The Phils have had three holes on offense consistently this year: shortstop with Jimmy Rollins, left field with Pat Burrell, and third base with David Bell. Bell and Burrell are signed to big contracts, so the Phils have given them every opportunity and then some to right themselves. Rollins is a very popular player and once had a "future star" tag so until he ticks off Bill Conlin, he's going to eat a hole in their lineup. Actually the Phils offense improved greatly once Rollins and his .319 OBP were dropped from the leadoff spot in favor of the ever-improving Marlon Byrd.

That said, clearly the two best teams in the NL have been San Fran and Hotlanta. Who would a short series between the two? Your guess is as good as mine. However, the Braves' deficiency (starting pitching) becomes less of an issue when you only need 3-4 starters. I'm still waiting for the bottom to drop out of Cinderella season for Furcal, Giles, Castilla, and Lopez. But it has not happened yet.]

Brandon Henderson (Independence, MO): Should Major League Baseball mandate that the Metrodome's roof be changed to a color that isn't white? (such as skyblue) Do you think the roof is unfair for fielders?

Well, I guess the only thing to say is they haven't changed it in how many years? It's been that way for the life of the Metrodome so I don't see them changing it now. They should have changed it 20 years ago. Maybe there is a reason they kept it that way that we don't know.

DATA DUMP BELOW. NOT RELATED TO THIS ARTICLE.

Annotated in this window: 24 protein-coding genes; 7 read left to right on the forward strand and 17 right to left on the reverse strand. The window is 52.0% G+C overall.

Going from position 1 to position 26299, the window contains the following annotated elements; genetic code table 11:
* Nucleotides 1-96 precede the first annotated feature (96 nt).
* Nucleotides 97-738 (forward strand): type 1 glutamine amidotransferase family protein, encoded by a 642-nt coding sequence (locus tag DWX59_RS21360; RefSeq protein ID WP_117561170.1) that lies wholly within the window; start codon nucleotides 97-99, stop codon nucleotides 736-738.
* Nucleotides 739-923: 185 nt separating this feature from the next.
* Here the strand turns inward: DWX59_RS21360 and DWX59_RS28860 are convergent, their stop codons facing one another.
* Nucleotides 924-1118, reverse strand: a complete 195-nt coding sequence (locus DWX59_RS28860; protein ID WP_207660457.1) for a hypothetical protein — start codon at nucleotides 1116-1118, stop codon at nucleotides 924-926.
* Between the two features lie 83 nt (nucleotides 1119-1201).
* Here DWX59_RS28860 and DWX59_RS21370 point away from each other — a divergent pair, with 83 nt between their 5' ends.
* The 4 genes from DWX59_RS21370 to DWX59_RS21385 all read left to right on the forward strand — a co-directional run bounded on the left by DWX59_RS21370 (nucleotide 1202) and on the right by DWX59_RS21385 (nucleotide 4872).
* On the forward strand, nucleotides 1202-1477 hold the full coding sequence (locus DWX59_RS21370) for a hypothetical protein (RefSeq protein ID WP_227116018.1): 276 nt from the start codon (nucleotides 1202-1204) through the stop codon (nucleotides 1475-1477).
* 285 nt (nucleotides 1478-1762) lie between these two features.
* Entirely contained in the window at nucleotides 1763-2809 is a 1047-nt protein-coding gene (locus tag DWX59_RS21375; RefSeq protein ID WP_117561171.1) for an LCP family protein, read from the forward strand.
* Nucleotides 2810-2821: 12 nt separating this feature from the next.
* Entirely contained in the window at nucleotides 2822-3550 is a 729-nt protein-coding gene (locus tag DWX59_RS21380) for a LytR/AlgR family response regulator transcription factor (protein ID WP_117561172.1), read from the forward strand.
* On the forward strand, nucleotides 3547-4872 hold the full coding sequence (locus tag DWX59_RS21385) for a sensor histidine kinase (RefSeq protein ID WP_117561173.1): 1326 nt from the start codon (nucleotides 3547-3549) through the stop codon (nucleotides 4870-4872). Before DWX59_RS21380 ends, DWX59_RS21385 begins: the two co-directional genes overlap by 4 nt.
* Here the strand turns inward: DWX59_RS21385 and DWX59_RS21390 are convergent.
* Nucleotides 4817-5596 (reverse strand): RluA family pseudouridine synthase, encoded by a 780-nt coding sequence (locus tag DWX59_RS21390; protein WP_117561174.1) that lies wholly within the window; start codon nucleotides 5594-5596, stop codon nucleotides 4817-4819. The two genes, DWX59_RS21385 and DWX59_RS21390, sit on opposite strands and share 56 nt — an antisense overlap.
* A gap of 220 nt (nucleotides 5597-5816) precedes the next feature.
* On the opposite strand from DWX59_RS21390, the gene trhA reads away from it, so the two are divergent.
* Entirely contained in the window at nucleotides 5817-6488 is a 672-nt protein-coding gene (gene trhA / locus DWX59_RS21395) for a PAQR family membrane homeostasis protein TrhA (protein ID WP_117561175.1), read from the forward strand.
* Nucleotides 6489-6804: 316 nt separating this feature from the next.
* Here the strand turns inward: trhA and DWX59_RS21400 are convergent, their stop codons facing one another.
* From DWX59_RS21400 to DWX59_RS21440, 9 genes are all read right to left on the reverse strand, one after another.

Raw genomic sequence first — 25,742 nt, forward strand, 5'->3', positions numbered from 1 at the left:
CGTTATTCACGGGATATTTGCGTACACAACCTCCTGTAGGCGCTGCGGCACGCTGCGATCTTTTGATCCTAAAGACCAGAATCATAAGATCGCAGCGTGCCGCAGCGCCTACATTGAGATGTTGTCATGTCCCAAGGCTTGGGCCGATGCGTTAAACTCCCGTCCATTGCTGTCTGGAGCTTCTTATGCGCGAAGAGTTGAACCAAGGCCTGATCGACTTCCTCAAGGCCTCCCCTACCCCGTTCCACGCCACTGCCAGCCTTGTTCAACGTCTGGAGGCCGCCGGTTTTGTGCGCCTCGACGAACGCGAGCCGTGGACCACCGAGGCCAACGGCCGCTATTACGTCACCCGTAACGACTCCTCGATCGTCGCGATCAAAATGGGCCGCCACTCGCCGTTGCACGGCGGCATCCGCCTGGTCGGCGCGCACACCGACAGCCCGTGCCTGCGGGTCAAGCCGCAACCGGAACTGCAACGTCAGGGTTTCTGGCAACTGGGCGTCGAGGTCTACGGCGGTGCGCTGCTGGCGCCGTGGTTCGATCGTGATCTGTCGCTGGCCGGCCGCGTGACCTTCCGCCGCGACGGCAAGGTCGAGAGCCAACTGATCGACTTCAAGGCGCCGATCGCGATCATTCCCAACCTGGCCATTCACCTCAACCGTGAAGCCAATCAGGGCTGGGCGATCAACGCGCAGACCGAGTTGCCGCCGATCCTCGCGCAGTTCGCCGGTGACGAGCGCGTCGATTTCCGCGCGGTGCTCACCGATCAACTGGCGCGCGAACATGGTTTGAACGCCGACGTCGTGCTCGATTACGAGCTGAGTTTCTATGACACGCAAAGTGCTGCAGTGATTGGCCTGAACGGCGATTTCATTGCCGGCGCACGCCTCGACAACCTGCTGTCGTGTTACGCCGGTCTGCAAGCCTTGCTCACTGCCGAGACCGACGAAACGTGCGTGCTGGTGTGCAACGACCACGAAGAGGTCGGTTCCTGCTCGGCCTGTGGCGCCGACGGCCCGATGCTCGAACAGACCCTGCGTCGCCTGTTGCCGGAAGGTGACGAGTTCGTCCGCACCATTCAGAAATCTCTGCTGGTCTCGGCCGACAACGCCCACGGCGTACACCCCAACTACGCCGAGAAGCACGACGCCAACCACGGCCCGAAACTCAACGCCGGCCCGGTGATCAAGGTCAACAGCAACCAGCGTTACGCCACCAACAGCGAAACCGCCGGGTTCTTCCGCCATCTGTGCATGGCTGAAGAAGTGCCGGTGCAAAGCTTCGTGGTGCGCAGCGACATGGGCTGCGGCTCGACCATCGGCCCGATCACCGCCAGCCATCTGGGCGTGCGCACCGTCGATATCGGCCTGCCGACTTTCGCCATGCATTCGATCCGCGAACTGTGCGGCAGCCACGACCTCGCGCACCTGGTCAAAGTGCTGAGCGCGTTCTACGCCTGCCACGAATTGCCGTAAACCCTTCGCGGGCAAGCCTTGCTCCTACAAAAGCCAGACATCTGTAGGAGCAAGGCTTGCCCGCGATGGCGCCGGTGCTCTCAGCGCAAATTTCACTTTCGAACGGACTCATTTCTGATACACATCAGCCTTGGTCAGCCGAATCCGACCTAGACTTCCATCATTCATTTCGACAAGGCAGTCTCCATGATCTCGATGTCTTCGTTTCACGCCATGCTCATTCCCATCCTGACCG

[Mike: What, the Twins don't have to play D there or something? So an odd Rocco Baldelli loses a ball or two in the roof glare. At least the thing hasn't collapsed in over twenty years. So there's an upside.]

Jay(Cleveland): Hey Joe. How will the Reds ever be able to put a legit contender on the field when they won't raise payroll? Dunn, Boone and Kearns will be due for big-time raises over the next 1-3 years. I can't stand the thought of those three or Junior putting up huge numbers elsewhere. But they seem to be the only appealing trade bait on the squad.

It's pretty simple. They will have to make a choice. Do they want to stay a medicore team or take a step forward? Looking at their history the last few years, they will probably not put a great team on the field. What I find interesting, the last time they won something was when Marge Schott ran the team. She spent on payroll.

[Mike: Yeah, Schott was a player's dream owner. Just ask Eric Davis about having to pay for his own flight home after injuring himself in the 1990 World Series.

The Reds do spend money, just not wisely. The Reds outspend successful teams like the Royals, the Jays, the Marlins, the Expos, and the A's. Their 2003 salary is slightly more than the Twins. That's below average, but clearly other teams have been successful for less. Also, their salary went up about $8 M since last season, about a 15% increase.

The Reds problem is trusting in wins to judge their pitchers' performance. Now, who advocates that again? Is it Satan? No, not his schtick. It must be you, Joe.]

Joey, Nj: Is Ken Griffey Jr still a hall of famer even if he does not reach 500 home runs?